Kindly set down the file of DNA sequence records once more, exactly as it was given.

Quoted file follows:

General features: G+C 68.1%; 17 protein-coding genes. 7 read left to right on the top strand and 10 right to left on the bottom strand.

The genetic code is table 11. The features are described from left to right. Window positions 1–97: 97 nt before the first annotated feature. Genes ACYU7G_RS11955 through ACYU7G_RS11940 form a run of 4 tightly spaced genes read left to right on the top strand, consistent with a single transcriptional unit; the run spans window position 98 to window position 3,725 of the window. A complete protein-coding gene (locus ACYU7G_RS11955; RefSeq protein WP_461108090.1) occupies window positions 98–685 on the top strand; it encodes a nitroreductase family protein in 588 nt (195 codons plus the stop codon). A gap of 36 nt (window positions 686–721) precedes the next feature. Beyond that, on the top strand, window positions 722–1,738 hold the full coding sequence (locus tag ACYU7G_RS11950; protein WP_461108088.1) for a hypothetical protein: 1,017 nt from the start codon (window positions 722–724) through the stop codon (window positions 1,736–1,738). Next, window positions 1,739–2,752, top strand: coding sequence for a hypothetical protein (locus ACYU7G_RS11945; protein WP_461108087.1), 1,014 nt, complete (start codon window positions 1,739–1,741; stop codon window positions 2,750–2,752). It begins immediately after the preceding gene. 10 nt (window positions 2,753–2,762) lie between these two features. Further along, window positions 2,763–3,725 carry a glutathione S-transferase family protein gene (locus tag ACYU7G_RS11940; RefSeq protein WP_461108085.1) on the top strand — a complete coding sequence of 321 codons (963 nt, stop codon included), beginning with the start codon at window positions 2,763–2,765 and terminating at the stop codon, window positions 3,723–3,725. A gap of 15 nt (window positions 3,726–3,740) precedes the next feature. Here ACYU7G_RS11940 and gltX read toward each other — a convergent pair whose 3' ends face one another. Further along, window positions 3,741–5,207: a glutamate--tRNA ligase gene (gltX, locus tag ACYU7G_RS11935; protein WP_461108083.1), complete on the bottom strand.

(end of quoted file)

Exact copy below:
General features: G+C 68.1%; 17 protein-coding genes. 7 read left to right on the top strand and 10 right to left on the bottom strand.

The genetic code is table 11. The features are described from left to right. Window positions 1–97: 97 nt before the first annotated feature. Genes ACYU7G_RS11955 through ACYU7G_RS11940 form a run of 4 tightly spaced genes read left to right on the top strand, consistent with a single transcriptional unit; the run spans window position 98 to window position 3,725 of the window. A complete protein-coding gene (locus ACYU7G_RS11955; RefSeq protein WP_461108090.1) occupies window positions 98–685 on the top strand; it encodes a nitroreductase family protein in 588 nt (195 codons plus the stop codon). A gap of 36 nt (window positions 686–721) precedes the next feature. Beyond that, on the top strand, window positions 722–1,738 hold the full coding sequence (locus tag ACYU7G_RS11950; protein WP_461108088.1) for a hypothetical protein: 1,017 nt from the start codon (window positions 722–724) through the stop codon (window positions 1,736–1,738). Next, window positions 1,739–2,752, top strand: coding sequence for a hypothetical protein (locus ACYU7G_RS11945; protein WP_461108087.1), 1,014 nt, complete (start codon window positions 1,739–1,741; stop codon window positions 2,750–2,752). It begins immediately after the preceding gene. 10 nt (window positions 2,753–2,762) lie between these two features. Further along, window positions 2,763–3,725 carry a glutathione S-transferase family protein gene (locus tag ACYU7G_RS11940; RefSeq protein WP_461108085.1) on the top strand — a complete coding sequence of 321 codons (963 nt, stop codon included), beginning with the start codon at window positions 2,763–2,765 and terminating at the stop codon, window positions 3,723–3,725. A gap of 15 nt (window positions 3,726–3,740) precedes the next feature. Here ACYU7G_RS11940 and gltX read toward each other — a convergent pair whose 3' ends face one another. Further along, window positions 3,741–5,207: a glutamate--tRNA ligase gene (gltX, locus tag ACYU7G_RS11935; protein WP_461108083.1), complete on the bottom strand.